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Record pace for green cards won't last without congressional action

Suzanne Monyak, CQ-Roll Call on

Published in Political News

WASHINGTON — U.S. Citizenship and Immigration Services is on track this fiscal year to process the most employment-based green cards in the history of the program, after several years of falling short on processing goals.

For the tens of thousands of highly educated foreign citizens who got their green cards this year, the processing boost was life-changing, chopping years off their wait times. It also likely alleviated the labor crunch for companies searching for skilled workers in health care and other industries.

But the agency won’t be able to maintain that increased pace without action from Congress, where proposals to allow more employment-based green cards each year have been caught in the political thicket of immigration reform and border security.

“There’s more demand than ever for employment-based green cards,” said David Bier, associate director of immigration studies at the Cato Institute think tank. “This problem is not going anywhere unless Congress changes the employment-based green card caps.”

USCIS, the Department of Homeland Security agency that processes requests for visas and other benefits, had more than double the usual number of employment-based green slots to work with this fiscal year because of a confluence of immigration law and processing halts due to the pandemic.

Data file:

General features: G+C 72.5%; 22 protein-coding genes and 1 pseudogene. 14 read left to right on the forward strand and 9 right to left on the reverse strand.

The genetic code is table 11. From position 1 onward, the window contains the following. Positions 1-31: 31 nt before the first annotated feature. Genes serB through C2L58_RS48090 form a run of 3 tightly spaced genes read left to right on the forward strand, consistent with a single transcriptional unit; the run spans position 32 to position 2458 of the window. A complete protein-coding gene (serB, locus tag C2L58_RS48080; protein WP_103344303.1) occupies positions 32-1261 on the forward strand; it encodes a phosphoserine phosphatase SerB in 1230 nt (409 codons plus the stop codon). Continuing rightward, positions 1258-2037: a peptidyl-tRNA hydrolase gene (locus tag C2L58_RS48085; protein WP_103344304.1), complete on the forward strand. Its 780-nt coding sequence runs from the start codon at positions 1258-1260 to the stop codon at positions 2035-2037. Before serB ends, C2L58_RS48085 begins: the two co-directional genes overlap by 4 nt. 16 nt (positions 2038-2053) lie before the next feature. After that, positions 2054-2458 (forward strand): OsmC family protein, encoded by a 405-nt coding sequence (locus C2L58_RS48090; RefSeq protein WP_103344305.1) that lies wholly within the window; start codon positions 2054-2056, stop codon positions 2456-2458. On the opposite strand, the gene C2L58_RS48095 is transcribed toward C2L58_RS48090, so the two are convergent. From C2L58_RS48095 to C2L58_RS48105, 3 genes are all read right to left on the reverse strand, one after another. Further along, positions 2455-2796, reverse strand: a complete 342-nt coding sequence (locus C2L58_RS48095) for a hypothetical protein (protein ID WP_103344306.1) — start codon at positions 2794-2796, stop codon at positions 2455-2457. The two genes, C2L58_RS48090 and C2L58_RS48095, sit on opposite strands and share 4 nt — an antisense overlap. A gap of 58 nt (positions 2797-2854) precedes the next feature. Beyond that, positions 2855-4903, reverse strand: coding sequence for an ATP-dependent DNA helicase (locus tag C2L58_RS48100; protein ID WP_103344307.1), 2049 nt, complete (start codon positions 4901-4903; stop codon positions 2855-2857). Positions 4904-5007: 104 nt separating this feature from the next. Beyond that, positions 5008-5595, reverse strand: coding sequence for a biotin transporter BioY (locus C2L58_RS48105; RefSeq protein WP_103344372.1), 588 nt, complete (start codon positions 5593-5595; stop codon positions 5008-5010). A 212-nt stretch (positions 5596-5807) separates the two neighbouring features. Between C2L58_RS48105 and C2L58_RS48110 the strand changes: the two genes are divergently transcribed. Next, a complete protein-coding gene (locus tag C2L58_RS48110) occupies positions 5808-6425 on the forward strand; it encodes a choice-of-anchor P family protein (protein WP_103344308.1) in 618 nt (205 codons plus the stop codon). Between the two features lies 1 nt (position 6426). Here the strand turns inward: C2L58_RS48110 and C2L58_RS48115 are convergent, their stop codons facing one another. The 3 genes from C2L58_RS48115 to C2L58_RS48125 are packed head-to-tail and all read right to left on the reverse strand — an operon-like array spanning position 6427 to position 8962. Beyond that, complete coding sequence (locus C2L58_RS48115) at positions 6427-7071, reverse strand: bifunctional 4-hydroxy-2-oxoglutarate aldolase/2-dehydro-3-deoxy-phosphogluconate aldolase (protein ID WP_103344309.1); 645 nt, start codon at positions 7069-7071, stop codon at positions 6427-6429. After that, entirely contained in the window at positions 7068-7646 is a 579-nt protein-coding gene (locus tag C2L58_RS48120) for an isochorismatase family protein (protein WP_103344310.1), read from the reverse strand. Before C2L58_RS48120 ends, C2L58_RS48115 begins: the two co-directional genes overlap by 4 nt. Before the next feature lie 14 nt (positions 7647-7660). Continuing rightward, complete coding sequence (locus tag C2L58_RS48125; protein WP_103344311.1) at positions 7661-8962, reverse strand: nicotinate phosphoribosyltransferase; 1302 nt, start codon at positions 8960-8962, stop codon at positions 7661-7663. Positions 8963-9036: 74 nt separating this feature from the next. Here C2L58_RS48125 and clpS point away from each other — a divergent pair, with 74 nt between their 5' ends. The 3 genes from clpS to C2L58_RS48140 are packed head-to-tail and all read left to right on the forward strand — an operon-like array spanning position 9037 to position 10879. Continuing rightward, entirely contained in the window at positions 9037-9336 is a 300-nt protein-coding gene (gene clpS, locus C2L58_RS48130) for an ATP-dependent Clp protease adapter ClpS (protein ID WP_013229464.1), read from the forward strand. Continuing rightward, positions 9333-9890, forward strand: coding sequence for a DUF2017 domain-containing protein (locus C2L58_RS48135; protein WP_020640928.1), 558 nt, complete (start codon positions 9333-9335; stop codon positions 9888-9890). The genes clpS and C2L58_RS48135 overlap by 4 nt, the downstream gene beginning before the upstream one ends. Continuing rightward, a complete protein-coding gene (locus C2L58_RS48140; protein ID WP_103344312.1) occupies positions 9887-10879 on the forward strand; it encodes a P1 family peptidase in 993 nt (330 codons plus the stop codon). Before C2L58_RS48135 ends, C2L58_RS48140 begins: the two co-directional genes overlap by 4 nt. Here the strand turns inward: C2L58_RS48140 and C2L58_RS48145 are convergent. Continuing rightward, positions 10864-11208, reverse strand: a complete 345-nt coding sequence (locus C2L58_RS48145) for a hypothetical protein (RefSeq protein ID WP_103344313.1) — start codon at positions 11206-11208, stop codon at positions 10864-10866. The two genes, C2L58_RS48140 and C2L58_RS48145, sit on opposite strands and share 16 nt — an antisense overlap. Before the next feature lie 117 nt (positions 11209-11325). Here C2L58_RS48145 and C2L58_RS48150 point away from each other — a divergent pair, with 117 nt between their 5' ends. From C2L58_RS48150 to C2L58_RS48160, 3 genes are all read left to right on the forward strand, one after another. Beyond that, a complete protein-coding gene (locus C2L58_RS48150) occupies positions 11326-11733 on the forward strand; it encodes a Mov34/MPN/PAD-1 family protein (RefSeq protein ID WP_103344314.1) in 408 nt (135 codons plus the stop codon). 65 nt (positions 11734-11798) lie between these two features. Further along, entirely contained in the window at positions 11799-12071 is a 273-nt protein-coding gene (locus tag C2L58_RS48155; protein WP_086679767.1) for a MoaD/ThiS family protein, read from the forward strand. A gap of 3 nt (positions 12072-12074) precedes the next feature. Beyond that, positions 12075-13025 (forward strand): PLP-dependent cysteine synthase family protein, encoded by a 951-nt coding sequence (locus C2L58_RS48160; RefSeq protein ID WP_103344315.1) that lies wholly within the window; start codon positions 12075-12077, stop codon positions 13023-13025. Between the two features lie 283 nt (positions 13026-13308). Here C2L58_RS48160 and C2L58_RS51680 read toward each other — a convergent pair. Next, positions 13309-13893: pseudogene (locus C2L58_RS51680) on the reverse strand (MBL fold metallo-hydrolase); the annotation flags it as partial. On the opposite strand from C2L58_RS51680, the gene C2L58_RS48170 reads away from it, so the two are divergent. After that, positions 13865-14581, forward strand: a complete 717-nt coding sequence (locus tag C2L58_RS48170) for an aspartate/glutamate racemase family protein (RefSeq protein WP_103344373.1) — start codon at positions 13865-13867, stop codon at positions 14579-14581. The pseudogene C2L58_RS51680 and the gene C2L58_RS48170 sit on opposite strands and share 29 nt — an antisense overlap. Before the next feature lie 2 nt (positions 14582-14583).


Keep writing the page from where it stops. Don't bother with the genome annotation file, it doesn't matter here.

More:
Employment-based green cards are typically capped at 140,000 per year, a congressionally mandated visa limit that, combined with per-country visa caps, caused a waitlist to build up over time, particularly for Indian citizens.

 

But USCIS had issued more than 263,000 employment-based green cards as of Aug. 31 and is “well-positioned” to process all the 281,507 employment-based green cards available by the end of this fiscal year on Sept. 30, the agency announced earlier this month.

Those extra cards were available this fiscal year because of the way green cards are allocated between foreign citizens sponsored by their jobs and foreign citizens sponsored by spouses or family members.

At the end of each fiscal year, any unused family-based green card slots are added to the following year’s cap of employment-based green cards, while extra employment-based green card slots expire.

Family-based green card processing has taken a hit during the COVID-19 pandemic because of closures at State Department consular offices. This made room for more employment-based green cards.

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